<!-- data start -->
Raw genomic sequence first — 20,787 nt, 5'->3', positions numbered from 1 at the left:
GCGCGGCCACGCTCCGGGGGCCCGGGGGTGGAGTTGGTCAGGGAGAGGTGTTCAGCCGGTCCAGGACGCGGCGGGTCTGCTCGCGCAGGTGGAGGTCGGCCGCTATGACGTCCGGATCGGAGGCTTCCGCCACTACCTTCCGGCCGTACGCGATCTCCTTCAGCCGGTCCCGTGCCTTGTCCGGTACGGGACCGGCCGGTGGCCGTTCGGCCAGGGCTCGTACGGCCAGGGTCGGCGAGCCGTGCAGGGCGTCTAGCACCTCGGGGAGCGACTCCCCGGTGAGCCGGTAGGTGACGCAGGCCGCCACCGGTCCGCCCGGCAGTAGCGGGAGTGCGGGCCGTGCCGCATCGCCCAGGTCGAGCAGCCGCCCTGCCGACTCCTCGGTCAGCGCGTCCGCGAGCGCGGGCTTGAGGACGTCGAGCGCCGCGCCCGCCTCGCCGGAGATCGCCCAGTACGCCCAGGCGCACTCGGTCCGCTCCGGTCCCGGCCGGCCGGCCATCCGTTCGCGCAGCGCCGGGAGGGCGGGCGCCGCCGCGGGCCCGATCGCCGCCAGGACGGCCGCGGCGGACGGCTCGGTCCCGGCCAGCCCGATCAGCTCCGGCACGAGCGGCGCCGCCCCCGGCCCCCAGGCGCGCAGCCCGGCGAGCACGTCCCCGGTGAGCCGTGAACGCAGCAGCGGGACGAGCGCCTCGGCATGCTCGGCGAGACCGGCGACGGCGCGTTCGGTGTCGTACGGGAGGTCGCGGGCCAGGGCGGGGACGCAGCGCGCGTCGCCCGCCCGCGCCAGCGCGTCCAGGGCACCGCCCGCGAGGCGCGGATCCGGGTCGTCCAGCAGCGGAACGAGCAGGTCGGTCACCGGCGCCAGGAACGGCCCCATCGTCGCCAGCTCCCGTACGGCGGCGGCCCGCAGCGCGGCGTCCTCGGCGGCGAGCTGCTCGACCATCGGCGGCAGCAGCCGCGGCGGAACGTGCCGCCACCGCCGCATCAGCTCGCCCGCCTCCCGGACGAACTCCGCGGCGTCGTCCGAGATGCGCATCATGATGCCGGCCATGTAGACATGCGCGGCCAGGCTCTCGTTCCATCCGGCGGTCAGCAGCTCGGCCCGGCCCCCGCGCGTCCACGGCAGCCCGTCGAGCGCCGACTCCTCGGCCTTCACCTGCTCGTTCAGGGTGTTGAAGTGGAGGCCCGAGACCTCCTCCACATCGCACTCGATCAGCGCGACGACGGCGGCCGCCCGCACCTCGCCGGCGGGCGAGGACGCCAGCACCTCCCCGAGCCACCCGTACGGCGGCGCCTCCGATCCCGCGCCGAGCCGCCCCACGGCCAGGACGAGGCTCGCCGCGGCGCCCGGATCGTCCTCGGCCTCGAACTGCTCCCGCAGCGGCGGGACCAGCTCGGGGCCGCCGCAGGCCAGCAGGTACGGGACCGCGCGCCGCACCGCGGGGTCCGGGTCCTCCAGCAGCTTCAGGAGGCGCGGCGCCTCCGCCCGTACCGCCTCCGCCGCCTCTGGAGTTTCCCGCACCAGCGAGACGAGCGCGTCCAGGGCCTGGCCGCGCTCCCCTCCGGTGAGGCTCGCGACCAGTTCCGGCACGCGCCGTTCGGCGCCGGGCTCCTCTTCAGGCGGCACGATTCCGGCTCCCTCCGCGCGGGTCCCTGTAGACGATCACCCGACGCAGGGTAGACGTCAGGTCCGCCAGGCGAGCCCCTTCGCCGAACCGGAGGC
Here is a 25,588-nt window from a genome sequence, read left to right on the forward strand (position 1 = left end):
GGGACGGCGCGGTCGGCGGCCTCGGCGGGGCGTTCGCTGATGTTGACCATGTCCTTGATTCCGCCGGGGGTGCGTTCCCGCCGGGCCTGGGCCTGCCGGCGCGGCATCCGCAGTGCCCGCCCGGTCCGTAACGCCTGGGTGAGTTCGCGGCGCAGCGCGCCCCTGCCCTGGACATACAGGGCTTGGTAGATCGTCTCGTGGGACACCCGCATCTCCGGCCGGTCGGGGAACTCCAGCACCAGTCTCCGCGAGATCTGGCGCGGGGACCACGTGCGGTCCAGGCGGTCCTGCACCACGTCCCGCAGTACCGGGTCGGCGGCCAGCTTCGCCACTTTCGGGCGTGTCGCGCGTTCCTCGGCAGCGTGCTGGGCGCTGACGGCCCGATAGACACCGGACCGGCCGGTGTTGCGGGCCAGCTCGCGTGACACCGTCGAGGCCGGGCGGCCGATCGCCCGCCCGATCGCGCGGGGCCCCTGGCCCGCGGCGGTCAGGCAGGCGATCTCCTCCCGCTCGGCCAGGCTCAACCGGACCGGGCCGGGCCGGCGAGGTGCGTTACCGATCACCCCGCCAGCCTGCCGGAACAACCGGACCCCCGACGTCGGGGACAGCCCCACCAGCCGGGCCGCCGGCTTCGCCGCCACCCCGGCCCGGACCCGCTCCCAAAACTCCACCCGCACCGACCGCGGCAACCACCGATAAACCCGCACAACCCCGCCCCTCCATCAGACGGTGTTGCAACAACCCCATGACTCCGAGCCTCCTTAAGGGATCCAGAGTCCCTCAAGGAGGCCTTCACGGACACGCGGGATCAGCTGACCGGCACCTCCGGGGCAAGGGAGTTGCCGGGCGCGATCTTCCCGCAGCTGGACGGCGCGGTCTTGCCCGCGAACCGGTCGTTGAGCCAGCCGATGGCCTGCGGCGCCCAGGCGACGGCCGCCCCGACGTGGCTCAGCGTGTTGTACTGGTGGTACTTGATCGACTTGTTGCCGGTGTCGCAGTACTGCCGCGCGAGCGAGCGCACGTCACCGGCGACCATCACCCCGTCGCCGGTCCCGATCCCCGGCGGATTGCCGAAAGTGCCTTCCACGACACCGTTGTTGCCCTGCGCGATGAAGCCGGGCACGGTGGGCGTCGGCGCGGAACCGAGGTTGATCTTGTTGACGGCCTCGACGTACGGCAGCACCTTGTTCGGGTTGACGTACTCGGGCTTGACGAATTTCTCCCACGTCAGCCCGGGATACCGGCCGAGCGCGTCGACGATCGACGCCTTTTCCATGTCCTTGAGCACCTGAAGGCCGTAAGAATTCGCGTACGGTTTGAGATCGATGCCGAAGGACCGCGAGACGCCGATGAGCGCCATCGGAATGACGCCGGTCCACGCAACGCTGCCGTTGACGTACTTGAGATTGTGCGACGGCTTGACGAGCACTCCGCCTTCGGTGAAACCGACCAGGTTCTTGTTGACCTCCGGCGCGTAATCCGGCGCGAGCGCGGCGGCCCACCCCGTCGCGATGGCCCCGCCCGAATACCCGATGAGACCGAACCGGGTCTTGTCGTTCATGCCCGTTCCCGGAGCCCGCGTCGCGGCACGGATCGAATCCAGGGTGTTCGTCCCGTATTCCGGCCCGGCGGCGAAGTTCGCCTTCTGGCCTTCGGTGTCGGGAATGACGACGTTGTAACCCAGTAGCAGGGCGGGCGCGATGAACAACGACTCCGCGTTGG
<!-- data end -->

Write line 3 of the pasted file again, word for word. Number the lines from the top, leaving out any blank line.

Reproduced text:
Here is a 25,588-nt window from a genome sequence, read left to right on the forward strand (position 1 = left end):